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Friday, January 05, 2007

Specializing xi:include

I've posted before about how useful it is to specialize the XInclude include element--it makes authoring easier, it lets you define constraints on what can be referenced, etc.

But until now I'd not really appreciated another serious benefit: It avoids ambiguous content models.

I ran into this in the process of modifying the DocBook 5.0RC1 XSD schemas to add xincludes. The obvious approach of just adding xi:include wherever something that could be included is allowed did not work because it created all sorts of ambiguity problems. Doh!

Consider this content model from DocBook schemas (somewhat modified by me for my local use):
<xs:sequence>
<xs:choice minOccurs="0" maxOccurs="unbounded">
<xs:element ref="docbook:glossary"/>
<xs:element ref="docbook:bibliography"/>
<xs:element ref="docbook:index"/>
<xs:element ref="docbook:toc"/>
</xs:choice>
<xs:choice>
<xs:sequence>
<xs:group ref="dbparms:all_blocks" maxOccurs="unbounded"/>
<xs:element minOccurs="0" maxOccurs="unbounded" ref="docbook:section"/>
</xs:sequence>
<xs:sequence>
<xs:element maxOccurs="unbounded" ref="docbook:section"/>
</xs:sequence>
</xs:choice>
<xs:choice minOccurs="0" maxOccurs="unbounded">
<xs:element ref="docbook:glossary"/>
<xs:element ref="docbook:bibliography"/>
<xs:element ref="docbook:index"/>
<xs:element ref="docbook:toc"/>
</xs:choice>
</xs:sequence>
The intuitive thing would be to allow xi:include in each place where section or section-like things are allowed.

But this creates a horribly ambiguous content model. Now I happen to thing that the ambiguity rules are completely bogus, nevertheless, having chosen to live in XSD land I'm stuck with them (at least for now).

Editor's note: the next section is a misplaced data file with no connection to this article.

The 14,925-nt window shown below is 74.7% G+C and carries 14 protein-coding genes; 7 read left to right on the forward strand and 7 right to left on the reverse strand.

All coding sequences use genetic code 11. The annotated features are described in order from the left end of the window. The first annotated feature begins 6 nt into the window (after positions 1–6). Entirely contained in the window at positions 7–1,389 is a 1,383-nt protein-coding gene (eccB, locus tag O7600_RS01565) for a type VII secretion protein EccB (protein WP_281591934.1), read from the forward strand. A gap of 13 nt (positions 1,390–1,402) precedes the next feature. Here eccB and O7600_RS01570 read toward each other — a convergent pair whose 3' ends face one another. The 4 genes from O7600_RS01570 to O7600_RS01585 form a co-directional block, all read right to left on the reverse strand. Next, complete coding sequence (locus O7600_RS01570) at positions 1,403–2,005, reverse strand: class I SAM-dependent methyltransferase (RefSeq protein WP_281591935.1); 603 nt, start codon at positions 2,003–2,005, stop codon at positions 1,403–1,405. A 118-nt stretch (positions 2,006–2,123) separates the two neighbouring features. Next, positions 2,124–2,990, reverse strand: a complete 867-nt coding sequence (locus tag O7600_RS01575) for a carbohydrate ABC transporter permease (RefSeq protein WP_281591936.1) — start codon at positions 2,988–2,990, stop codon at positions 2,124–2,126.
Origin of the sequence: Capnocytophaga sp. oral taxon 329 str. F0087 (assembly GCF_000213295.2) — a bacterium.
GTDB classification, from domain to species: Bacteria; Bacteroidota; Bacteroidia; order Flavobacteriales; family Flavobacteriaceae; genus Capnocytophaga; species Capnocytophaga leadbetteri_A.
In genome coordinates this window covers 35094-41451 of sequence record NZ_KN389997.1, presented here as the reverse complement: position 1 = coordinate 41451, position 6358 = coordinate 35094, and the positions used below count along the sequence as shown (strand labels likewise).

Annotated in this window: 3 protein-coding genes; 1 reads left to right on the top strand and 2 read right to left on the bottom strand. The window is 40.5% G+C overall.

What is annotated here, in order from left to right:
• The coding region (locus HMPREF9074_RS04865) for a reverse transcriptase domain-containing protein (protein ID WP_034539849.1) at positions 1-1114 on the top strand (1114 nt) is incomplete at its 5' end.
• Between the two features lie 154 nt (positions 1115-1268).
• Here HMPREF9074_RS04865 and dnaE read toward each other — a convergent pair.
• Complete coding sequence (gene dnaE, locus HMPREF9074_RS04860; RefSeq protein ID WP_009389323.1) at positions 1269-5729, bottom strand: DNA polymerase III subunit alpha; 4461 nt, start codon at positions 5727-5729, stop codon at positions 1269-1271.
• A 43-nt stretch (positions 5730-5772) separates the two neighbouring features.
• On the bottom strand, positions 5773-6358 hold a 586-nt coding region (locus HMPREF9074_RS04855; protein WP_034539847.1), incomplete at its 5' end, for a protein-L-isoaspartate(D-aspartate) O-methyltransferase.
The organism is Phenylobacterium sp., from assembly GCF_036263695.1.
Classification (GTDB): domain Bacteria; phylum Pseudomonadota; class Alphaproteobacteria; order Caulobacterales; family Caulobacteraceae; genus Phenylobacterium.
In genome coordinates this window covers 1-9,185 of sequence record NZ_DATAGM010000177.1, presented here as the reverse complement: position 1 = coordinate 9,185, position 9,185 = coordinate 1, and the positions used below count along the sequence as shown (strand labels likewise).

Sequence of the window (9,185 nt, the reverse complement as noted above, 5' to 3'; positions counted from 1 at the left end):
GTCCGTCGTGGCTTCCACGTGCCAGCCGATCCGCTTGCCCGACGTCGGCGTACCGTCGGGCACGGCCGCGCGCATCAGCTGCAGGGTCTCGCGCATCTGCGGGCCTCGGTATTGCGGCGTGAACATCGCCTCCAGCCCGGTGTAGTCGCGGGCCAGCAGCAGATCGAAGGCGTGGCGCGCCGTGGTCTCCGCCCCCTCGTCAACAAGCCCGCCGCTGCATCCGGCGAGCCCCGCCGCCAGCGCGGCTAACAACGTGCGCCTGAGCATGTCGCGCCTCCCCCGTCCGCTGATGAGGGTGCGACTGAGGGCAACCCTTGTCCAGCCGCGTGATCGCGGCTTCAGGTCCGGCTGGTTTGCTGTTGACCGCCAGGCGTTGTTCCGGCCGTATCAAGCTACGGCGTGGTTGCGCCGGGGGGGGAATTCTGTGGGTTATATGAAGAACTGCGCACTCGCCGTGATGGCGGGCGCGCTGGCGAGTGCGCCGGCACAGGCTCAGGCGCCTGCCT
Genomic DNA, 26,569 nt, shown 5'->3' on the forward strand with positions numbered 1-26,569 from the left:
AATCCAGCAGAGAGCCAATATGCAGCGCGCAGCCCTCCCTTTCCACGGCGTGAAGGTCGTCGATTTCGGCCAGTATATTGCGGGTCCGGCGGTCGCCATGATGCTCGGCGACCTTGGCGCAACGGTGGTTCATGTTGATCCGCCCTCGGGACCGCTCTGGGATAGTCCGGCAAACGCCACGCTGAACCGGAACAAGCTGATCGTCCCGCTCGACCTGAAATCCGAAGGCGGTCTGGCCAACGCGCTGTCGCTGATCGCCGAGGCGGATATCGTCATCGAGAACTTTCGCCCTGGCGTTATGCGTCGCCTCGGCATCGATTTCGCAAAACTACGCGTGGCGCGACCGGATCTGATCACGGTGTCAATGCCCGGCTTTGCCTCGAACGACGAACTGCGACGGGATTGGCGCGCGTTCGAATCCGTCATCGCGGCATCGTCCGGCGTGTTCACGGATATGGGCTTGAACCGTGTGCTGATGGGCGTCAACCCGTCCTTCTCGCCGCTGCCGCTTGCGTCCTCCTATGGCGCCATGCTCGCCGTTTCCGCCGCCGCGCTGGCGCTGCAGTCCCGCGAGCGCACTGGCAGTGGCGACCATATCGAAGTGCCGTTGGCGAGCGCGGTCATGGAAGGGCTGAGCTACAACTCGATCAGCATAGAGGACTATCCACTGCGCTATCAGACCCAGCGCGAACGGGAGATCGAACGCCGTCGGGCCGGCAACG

But it should be immediately obvious that if we specialize xi:include to reflect the specific element types of the things we want to include, for example docbook:section_include, then the ambiguity problem goes away because you'll be adding tokens with the same distinction as the existing tokens, so you can never create an ambiguity that wasn't already there.

I also observe that since xi:include's complex type is named named then you can do the specialization formally using substitution groups at the XSD level. Hmmm.

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4 Comments:

Blogger John Cowan said...

So validate against the RNG schemas (thoughtfully provided for you by Norm) with xi:xinclude added (through the customizations), and then validate with XSD *after* including.

1:15 AM  
Blogger John Cowan said...

This comment has been removed by the author.

1:16 AM  
Blogger Werner said...

The sad thing about XML Schema is that it is not possible to declare that elements in a foreign namespace are allowed everywhere. This would provide for true modular XML vocabularies. Processors could be conceived to look only at elements in the namespaces of their interest and "look through" everything else.

On the other hand, XML Schema is expressed in XML itself, so it is possible to transform it in order to allow foreign namespaces. This could be done on the fly when an XML Schema is loaded.

7:32 AM  
Blogger Chandrasekhara rao said...

how to add a xi:include tag in xml document in vc++ environment?

I need a msxml api which includes xi:include tag in a xml file? I am working in vc++ environment and my back end is xml.

2:17 AM  

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